KI SISA (Exodus, 30:11-34:35) — “Cut Two Tablets and Call Me in the Morning”

G-d was angry. 

It was the greatest communal sin in Jewish history.  Fearing that Moses wasn’t coming back from Mt. Sinai, the Israelites replaced him with a Golden Calf.  Idol worship was a violation of the Second Commandment, given a mere forty days before.  G-d was prepared to annihilate them all, and to establish a new nation, starting fresh with Moses. 

Moses, too, was angry.  He descended the mountain with two stone Tablets, inscribed with the Ten Commandments.  When he saw the orgy first-hand, he smashed the Tablets on the ground; the nation didn’t deserve them. 

Now came the hard part. …Moses said to the people, “You have committed a terrible sin. Now I will go back up to G-d and try to gain forgiveness for your crime.” (Exodus, 32:30) 

The Torah goes on to describe the dialogue between Moses and G-d.  Moses begged G-d to forgive the Nation.  He also requested that he be permitted to learn the divine essence of G-d.  

In the end, it all appears to have been pretty simple: 

G-d said to Moses, “Cut two stone Tablets like the first ones. I will write on those Tablets the same words that were on the original Tablets that you broke…Climb Mount Sinai in the morning, and wait for Me on the mountain.”  G-d revealed Himself in a cloud…and (Moses) called out in G-d’s Name…G-d passed before him and proclaimed, “G-d, G-d, a merciful and kind G-d, slow to anger, and abundant in kindness and truth; He remembers kindness for thousands (of generations), forgiving sin, rebellion and error, and cleanses…” (Ibid, 34:1,2,5-7) 

The above phrase, known as the “Thirteen Attributes of Mercy,” forms a major part of the pre-Rosh Hashanah through Yom Kippur liturgy.  According to the Talmud, (Rosh Hashanah 17b), G-d was teaching Moses how to achieve forgiveness for Israel when we sin.  “Whenever Israel sins,” He said, “let them recite these verses, and I will forgive them.”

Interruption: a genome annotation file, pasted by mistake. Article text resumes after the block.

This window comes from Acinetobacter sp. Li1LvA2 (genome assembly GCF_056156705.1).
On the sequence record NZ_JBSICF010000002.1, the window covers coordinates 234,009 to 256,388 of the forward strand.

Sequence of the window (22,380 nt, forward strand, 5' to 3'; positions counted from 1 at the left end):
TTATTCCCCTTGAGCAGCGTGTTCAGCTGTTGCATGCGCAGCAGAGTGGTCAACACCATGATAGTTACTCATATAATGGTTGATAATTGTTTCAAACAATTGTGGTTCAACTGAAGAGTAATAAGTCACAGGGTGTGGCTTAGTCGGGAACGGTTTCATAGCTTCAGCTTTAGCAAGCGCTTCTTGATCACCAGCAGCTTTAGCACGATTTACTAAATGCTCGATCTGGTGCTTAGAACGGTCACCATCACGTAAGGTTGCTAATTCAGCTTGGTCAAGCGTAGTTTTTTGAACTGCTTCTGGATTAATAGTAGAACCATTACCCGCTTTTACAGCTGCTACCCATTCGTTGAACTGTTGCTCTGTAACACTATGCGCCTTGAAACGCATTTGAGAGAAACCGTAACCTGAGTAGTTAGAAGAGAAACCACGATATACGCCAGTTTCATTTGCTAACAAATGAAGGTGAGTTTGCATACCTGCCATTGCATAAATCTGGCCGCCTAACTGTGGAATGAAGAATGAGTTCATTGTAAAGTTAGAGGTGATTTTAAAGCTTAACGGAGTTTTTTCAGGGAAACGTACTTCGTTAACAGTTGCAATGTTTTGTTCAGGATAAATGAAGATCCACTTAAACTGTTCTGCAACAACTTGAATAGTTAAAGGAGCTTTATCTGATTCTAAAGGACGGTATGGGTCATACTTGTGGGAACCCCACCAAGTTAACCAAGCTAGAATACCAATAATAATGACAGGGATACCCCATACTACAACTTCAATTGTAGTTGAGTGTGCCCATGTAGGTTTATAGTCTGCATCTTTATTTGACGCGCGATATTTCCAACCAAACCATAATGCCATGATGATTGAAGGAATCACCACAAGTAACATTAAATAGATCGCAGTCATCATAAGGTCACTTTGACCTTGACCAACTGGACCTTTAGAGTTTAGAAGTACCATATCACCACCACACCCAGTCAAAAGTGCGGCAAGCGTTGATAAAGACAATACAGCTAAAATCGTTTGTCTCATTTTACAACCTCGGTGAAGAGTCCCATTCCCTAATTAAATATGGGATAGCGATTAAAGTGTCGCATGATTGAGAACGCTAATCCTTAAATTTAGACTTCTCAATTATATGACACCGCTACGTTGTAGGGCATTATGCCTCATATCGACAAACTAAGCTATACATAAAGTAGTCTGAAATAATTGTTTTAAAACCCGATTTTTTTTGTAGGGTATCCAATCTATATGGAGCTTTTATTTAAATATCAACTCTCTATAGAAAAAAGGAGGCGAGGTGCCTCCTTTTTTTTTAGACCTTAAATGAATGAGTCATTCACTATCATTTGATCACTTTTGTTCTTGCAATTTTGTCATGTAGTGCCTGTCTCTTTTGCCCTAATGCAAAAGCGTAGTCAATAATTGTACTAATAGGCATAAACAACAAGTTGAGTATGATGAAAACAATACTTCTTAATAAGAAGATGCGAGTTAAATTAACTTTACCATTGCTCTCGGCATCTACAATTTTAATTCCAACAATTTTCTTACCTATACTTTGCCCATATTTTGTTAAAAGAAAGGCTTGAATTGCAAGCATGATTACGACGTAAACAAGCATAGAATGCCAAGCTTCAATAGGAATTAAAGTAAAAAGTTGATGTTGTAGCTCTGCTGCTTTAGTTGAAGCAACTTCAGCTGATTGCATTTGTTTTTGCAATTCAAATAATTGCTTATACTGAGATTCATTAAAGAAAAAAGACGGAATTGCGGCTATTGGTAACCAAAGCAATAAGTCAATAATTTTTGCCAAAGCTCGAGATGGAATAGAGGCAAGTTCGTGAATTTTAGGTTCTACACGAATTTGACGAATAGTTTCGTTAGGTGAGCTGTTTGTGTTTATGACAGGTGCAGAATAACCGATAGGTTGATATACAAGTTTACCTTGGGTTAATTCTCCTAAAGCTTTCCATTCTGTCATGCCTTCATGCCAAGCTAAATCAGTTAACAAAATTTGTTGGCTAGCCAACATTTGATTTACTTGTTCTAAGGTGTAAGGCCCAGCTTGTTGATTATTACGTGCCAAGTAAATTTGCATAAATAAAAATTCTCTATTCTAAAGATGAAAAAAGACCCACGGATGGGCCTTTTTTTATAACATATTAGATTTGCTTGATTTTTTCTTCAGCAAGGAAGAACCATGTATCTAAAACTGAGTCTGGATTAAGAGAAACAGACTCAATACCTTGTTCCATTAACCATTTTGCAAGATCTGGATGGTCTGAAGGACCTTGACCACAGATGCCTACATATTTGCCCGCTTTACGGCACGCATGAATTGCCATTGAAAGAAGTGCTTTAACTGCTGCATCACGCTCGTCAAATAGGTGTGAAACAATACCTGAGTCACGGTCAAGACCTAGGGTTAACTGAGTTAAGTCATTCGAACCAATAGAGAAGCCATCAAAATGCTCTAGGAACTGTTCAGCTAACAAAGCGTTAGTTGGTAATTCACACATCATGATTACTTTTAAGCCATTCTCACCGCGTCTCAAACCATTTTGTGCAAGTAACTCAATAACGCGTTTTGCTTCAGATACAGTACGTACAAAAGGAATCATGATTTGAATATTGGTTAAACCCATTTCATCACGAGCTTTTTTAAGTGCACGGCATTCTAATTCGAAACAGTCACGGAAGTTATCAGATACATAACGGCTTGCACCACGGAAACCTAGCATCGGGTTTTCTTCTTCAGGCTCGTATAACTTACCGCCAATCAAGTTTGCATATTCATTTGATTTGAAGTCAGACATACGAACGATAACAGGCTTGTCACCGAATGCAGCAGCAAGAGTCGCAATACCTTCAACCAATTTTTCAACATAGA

Sounds pretty easy.  Too easy.  Is that all it takes to be forgiven for sinning?  Did you worship idols and rebel against G-d today?  Maybe a little murder and adultery while you’re at it?  No Problem!  Take two Tablets, say thirteen attributes and a few “Hail Moses-es” and call me in the morning! You’re all set!  All is forgiven! 

Is that all that is necessary? Does G-d REALLY mean that all we have to do, as he said to Moses, is “recite these verses, and I will forgive them?!!”  Is that what Judaism is all about?! Do whatever you want, and then say a few verses and then everything is okay?!  Sounds like another religion! 

I believe that the answer to this question may be found in the Mechilta. At the Red Sea, we sang, “This is my G-d, and I will glorify Him.” (Ibid, 14:2) 

Abba Shaul interprets this verse as an obligation to emulate G-d.  Just as He is “merciful and kind,” so too must we be.  Just as He is “slow to anger,” so too must we be. 

The reason we read and re-read the “Thirteen Attributes of G-d’s Mercy” on Yom Kippur is NOT to serve as a magical formula to automatically absolve us from responsibility for our actions.  Rather, it is to teach us how to be G-dly.  

We have to learn to be like G-d.  We are asking Him to overlook our shortcomings; we’re asking Him to be patient with us.  G-d has a question for US: “You want to be treated kindly?  How kind are YOU?  You want Me to be compassionate? How’s YOUR compassion toward others?  How patient are YOU when someone wrongs you?” 

If you want kindness, learn to be kind.  If you want forgiveness, learn to forgive.

Have a great Shabbos.

Rabbi Yerachmiel Seplowitz

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From the Archives 

“Fool’s Gold” (2010)

“The statistics linking smoking to lung cancer, emphysema, heart disease, and burn marks on furniture are inconclusive.”

“Seat belts are too restrictive. Many people have died because they couldn’t get out of their cars quickly enough.”

“I’m only going to taste one tiny sliver of this Double-Decadent Chocolate Cream Pie…”

“Honest, Mom, It’s only a date… ”

“Marijuana is NOT addictive! It’s not as if it will lead to taking something dangerous …”

“I don’t need to hire a Mohel. I can do it myself. I’ve watched it being done dozens of times…”

Do we really believe the lies we tell ourselves? …

Read more.

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 “Who WAS That Masked Man?” (2009)

 It was to be the very first Yom Kippur.   Moses was returning from the summit of Mount Sinai. He was carrying in his hands two blocks of sapphire.

 This was his second such journey. Last time Moses came down the mountain carrying stone blocks he was dismayed by what he saw… He discovered his People dancing around a Golden Calf…Moses smashed the Tablets; his People weren’t ready for them.